Learning transcriptional regulatory networks from high throughput gene expression data using continuous three-way mutual informationReport as inadecuate

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BMC Bioinformatics

, 9:467

First Online: 03 November 2008Received: 02 May 2008Accepted: 03 November 2008


BackgroundProbability based statistical learning methods such as mutual information and Bayesian networks have emerged as a major category of tools for reverse engineering mechanistic relationships from quantitative biological data. In this work we introduce a new statistical learning strategy, MI3 that addresses three common issues in previous methods simultaneously: 1 handling of continuous variables, 2 detection of more complex three-way relationships and 3 better differentiation of causal versus confounding relationships. With these improvements, we provide a more realistic representation of the underlying biological system.

ResultsWe test the MI3 algorithm using both synthetic and experimental data. In the synthetic data experiment, MI3 achieved an absolute sensitivity-precision of 0.77-0.83 and a relative sensitivity-precision both of 0.99. In addition, MI3 significantly outperformed the control methods, including Bayesian networks, classical two-way mutual information and a discrete version of MI3. We then used MI3 and control methods to infer a regulatory network centered at the MYC transcription factor from a published microarray dataset. Models selected by MI3 were numerically and biologically distinct from those selected by control methods. Unlike control methods, MI3 effectively differentiated true causal models from confounding models. MI3 recovered major MYC cofactors, and revealed major mechanisms involved in MYC dependent transcriptional regulation, which are strongly supported by literature. The MI3 network showed that limited sets of regulatory mechanisms are employed repeatedly to control the expression of large number of genes.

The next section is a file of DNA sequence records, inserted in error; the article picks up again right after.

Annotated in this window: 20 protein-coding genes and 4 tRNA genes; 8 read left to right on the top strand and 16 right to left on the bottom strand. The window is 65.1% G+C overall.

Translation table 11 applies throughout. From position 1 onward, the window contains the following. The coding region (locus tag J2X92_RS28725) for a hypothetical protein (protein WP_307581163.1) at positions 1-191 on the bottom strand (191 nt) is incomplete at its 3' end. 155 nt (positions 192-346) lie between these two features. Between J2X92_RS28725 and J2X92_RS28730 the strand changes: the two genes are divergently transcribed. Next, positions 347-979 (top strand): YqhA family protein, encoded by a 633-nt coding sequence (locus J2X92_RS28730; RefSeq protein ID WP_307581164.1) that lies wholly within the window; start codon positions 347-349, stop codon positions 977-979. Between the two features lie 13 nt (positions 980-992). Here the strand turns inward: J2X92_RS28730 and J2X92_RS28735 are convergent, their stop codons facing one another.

ConclusionOverall, our work demonstrates that MI3 outperforms the frequently used control methods, and provides a powerful method for inferring mechanistic relationships underlying biological and other complex systems. The MI3 method is implemented in R in the -mi3- package, available under the GNU GPL from http:-sysbio.engin.umich.edu-~luow-downloads.php and from the R package archive CRAN.

Electronic supplementary materialThe online version of this article doi:10.1186-1471-2105-9-467 contains supplementary material, which is available to authorized users.

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Author: Weijun Luo - Kurt D Hankenson - Peter J Woolf

Source: https://link.springer.com/


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